“I felt so left out sometimes even though I know they don’t mean it.”

This is the heart-breaking headline from a recent article in The Mirror including diary entries from an 11-year old deaf girl, Lily Murray from Cumbria.

Being the only deaf child in the class can be really hard and can leave someone feeling isolated, lonely, and misunderstood.

This really does mirror the way that many deaf people have been feeling throughout the Pandemic and even more so now that face coverings are mandatory.

Here are some excerpts from her diary:

“Really fed up today. Everyone was laughing and joking at lunchtime, but I missed out on lots of what they were saying. By the time anyone filled me in, it was too late.”

 

 

Lily will then go on to experience:

  • Getting a job where she will be the only deaf person in the team.

  • Ordering a coffee and the Barista turns around whilst still talking.

  • Going into her bank to query a transaction, and struggling to communicate sufficiently with bank staff, and having to write everything down

  • Waiting for a train and a platform announcement is made over the tannoy, everyone moves to another platform and she wonders why she is the only one left on the platform

 

According to SignHealth, the leading charity on mental health and deafness, up to 50% of the deaf community in the UK experience mental health problems. The rates of anxiety, depression, and low self-esteem ALMOST DOUBLE that of hearing people.

 

Deaf Mental Health Services

There are 10 NHS National Deaf CAMHS (Child and Adolescent Mental Health Services) in the UK for children under 18 years old.  They support deaf children with hearing parents and also hearing children with deaf parents.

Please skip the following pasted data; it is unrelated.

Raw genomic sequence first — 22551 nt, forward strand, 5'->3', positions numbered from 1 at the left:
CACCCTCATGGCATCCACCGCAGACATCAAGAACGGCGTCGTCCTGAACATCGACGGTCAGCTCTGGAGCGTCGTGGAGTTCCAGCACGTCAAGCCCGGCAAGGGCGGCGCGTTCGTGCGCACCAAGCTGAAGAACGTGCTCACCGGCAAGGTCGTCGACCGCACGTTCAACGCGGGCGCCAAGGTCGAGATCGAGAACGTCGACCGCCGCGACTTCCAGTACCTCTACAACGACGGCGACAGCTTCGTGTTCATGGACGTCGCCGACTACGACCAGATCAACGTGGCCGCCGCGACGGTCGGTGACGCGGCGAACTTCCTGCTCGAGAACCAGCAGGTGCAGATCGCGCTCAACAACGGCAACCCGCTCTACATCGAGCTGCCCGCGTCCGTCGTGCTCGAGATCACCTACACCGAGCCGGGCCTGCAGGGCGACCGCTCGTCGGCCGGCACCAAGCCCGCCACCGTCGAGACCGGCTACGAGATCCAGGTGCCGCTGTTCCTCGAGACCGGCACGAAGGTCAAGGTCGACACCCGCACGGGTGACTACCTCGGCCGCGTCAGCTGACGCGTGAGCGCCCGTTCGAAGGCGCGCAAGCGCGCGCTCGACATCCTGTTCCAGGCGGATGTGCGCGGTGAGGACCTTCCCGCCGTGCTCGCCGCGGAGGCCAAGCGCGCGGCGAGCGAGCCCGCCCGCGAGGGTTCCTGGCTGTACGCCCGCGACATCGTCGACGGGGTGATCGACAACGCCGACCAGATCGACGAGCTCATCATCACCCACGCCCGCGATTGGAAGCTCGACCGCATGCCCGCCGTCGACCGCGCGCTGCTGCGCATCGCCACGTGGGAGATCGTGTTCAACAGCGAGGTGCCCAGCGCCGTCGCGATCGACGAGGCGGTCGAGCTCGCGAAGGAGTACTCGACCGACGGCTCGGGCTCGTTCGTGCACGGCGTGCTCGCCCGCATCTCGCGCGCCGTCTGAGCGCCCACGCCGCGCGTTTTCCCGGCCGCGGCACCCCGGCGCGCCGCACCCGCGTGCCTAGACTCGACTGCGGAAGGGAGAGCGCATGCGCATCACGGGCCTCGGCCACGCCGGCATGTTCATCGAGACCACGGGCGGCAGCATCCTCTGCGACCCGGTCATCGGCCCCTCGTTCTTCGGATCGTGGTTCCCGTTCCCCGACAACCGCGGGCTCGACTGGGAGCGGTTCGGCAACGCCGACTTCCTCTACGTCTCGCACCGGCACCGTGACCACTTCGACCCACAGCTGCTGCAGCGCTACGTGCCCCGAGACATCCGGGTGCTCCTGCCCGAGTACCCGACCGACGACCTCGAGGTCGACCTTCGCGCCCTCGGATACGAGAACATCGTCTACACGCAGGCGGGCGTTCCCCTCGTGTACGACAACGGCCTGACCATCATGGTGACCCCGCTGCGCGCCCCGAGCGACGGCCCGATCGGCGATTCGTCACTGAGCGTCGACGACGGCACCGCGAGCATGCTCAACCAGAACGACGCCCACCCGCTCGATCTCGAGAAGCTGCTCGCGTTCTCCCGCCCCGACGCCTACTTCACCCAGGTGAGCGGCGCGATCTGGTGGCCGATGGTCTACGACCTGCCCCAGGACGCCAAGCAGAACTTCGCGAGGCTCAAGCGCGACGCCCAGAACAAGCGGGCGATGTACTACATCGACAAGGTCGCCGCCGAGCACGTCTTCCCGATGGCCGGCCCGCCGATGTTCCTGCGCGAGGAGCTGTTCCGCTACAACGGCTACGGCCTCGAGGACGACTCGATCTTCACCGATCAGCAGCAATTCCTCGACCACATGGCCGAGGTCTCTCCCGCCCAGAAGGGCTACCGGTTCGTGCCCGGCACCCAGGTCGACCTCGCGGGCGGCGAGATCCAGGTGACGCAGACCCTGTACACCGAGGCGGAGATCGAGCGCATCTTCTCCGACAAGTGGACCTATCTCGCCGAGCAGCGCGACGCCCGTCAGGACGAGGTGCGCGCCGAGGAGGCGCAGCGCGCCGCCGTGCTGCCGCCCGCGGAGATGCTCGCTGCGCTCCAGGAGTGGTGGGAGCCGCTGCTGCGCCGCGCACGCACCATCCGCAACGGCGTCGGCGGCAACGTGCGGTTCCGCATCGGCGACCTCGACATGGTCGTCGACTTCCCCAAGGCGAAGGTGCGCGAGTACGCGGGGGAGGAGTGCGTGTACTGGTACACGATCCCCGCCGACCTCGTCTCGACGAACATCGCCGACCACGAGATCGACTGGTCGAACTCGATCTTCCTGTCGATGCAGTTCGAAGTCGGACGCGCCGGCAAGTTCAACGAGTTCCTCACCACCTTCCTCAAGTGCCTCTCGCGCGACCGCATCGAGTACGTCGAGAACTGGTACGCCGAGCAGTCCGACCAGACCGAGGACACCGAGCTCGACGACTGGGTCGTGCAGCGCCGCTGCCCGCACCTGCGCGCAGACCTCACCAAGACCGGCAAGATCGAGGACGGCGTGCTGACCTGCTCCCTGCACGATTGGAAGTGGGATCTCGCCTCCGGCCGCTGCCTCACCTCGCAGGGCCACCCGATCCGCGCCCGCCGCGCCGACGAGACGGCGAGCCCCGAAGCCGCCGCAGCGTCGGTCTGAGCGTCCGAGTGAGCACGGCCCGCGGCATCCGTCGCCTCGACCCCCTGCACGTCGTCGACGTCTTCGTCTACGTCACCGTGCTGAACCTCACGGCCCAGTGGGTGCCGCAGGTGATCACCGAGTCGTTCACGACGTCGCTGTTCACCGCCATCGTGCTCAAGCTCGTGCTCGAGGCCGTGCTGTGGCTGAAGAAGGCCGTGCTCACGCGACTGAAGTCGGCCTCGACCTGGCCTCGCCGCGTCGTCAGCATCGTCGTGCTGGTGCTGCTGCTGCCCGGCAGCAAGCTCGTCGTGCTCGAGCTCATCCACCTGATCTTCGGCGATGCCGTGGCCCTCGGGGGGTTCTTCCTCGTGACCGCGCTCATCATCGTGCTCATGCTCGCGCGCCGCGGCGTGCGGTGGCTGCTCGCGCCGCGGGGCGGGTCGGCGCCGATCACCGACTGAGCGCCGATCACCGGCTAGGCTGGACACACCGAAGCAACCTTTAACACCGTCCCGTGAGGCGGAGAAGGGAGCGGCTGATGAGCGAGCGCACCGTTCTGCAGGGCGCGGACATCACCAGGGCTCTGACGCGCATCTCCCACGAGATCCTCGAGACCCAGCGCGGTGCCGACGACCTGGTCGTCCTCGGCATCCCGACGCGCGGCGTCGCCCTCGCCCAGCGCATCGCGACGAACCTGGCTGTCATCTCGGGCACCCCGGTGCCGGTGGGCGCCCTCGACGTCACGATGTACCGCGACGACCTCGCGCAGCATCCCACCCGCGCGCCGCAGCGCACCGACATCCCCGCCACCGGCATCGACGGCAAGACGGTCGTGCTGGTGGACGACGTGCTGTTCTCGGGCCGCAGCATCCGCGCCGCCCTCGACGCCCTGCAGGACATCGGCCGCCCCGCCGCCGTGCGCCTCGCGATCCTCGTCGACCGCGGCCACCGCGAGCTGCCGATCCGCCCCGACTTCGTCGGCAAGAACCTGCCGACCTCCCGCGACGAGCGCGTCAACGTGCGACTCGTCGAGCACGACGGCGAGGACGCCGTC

You can self-refer direct to these services, just by providing your GP address. 

To find out more about these services, google deaf CAMHS and you will find out more about these services.

There are also 3 deaf adult mental health services in the UK, based in London, Birmingham and Manchester. 
These are inpatient services and there are also community teams that are inked to the local Community Mental Health Teams (CMHT).

To get in touch with these services, you would need to go to your GP first and explain that you need these services. 
They would then pass you over to the Community Mental Health Team, who would then refer you onto the Deaf services.

These services provide Level 3 to Level 6 qualified staff uunder the Mental Health Act and all staff are clinically qualified.

If you are a deaf child or adult looking for support, get in touch with these services.

 

Deaf Health Charities

 

If you are looking to find out more general information about Mental Health and Deafness:

SignHealth is the leading deaf charity on Mental Health and Deafness and is there for general information only 

Deaf4Deaf is a team of Deaf Mental Health Counsellors and Psychotherapists

Please note that these services are not there to assess your Mental Health state.  They provide counselling or psychotherapy services under the IAPT guidelines from Level 1 to level 3.

 

Something you do can…

 

If you want really make a difference on this year’s World Mental Health Day – take some time to read our recent article UNDERSTANDING YOUR DEAF CUSTOMER JOURNEY

This is the start of a 4-part blog series that will talk you through how to support deaf customers (and deaf employees). It may feel like a small thing, but these everyday situations impact how we experience life and more importantly how that makes us FEEL.